That research concludes: “Policing by consent is based upon the idea that the police gain voluntary approval and cooperation from the public not through aggressive control of the population, but through fostering a close social connection between the police and public.”
And thus, citizens in London have a distinctly different experience with police:
[M]ore than 90 percent of the capital’s police officers carry out their daily duties without a gun. Most rely on other tools to keep their city safe: canisters of mace, handcuffs, batons and occasionally stun-guns.
This is no accident.
The Metropolitan Police, which covers most of London, was founded in 1829 on the principle of “policing by consent” rather than by force.
Giving everyday police officers guns sends the wrong message to communities, so this thinking goes, and can actually cause more problems than it solves.
…In the year up to March 2016, police in England and Wales only fired seven bullets….
These officers fatally shot just five people during that period, according to British charity Inquest, which helps families after police-related deaths.
The contrast with the U.S. is stunning:
It’s a world away from the United States, where cops killed 1,092 people in 2016, according to figures compiled by The Guardian.
Of course it’s easier for police to remain unarmed if civilians do the same. Out of every 100 people in Britain, fewer than four of them owns a firearm, according to GunPolicy.org, a project run by Australia’s University of Sydney. In the U.S. there is more than one gun per person.
And for people living in Arizona, “on average, it happens every five days: An Arizona police officer aims a weapon and shoots at someone.”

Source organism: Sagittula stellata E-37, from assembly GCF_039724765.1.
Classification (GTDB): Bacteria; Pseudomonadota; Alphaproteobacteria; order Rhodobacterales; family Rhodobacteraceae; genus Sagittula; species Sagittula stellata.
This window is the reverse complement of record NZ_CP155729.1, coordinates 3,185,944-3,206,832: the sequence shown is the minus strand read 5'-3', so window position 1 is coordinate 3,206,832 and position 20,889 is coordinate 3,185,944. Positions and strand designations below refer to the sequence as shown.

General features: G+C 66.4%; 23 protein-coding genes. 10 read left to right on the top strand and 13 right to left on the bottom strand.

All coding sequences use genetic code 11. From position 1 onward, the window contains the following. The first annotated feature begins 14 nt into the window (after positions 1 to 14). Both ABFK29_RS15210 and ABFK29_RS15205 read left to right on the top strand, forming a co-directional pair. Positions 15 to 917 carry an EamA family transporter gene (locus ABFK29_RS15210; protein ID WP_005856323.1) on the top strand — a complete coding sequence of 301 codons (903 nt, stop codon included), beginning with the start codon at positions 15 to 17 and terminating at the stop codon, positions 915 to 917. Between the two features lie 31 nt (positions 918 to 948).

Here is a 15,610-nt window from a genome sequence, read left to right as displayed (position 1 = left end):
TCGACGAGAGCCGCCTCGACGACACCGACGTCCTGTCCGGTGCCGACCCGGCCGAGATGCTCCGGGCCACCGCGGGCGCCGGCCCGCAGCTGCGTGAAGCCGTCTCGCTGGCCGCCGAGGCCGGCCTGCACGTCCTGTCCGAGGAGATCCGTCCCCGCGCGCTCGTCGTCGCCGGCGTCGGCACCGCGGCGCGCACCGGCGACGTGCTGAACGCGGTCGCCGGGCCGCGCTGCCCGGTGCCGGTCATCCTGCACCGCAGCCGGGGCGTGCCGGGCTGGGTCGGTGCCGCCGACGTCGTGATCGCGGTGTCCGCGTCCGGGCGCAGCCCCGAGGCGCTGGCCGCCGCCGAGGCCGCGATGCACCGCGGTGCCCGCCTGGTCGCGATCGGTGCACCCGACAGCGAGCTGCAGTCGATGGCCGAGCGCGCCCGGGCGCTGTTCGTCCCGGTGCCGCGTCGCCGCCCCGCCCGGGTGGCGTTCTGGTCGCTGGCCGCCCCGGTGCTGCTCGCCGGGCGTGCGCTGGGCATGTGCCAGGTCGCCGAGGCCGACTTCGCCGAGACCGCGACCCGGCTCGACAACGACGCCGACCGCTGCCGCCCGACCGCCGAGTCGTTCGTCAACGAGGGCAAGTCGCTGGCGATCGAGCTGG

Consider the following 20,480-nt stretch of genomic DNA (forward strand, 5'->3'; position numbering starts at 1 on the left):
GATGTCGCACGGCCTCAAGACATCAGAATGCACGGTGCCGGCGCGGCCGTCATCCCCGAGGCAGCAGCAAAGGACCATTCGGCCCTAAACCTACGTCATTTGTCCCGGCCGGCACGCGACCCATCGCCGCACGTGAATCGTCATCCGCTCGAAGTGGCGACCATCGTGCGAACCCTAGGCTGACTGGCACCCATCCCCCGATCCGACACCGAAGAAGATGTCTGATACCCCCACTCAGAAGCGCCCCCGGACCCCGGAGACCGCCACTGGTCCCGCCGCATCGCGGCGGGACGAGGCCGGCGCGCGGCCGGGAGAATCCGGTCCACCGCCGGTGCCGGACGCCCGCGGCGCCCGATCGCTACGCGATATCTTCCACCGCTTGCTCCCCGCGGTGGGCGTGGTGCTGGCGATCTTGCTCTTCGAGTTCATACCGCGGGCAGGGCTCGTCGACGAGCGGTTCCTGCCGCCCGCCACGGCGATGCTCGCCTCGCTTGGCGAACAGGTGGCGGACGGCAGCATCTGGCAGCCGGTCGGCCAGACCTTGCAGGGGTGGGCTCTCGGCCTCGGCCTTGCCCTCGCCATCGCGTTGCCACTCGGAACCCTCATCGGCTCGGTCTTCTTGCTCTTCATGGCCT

That armed police officers enter a coffee shop and cause discomfort is not reason to boycott a lucrative chain but a clear signal about the harm being done to democracy and safety in the US. As Jonathan Mummolo’s research details:
The increasingly visible presence of heavily armed police units in American communities has stoked widespread concern over the militarization of local law enforcement. Advocates claim militarized policing protects officers and deters violent crime, while critics allege these tactics are targeted at racial minorities and erode trust in law enforcement. Using a rare geocoded census of SWAT team deployments from Maryland, I show that militarized police units are more often deployed in communities with large shares of African American residents, even after controlling for local crime rates. Further, using nationwide panel data on local police militarization, I demonstrate that militarized policing fails to enhance officer safety or reduce local crime. Finally, using survey experiments—one of which includes a large oversample of African American respondents—I show that seeing militarized police in news reports may diminish police reputation in the mass public. In the case of militarized policing, the results suggest that the often-cited trade-off between public safety and civil liberties is a false choice.
The public and political misguided belief in militarized police units is eerily similar to the public and political calls for turning public schools into prisons through armed guards (and teachers), surveillance cameras, metal detectors, and active shooter drills.
Just as militarized police forces do not deter crime or protect officers, commonly embraced safety features being implemented in schools do not make schools more secure and can often increase unsafe behavior by students.
To protect a democracy and the public schools that in theory feed that democracy, and to foster a society that is both free and safe, the concept of policing by consent is both more effective and better matched to the ideals often claimed for the U.S.
The root problem in the U.S. continues to be guns and seemingly unbridled tendencies toward authoritarianism.
The Starbucks customers had rational reactions not only to the presence of the police officers but to the reality those officers represent—that in the U.S. militarized police forces do not make us safer but often create violence and even death.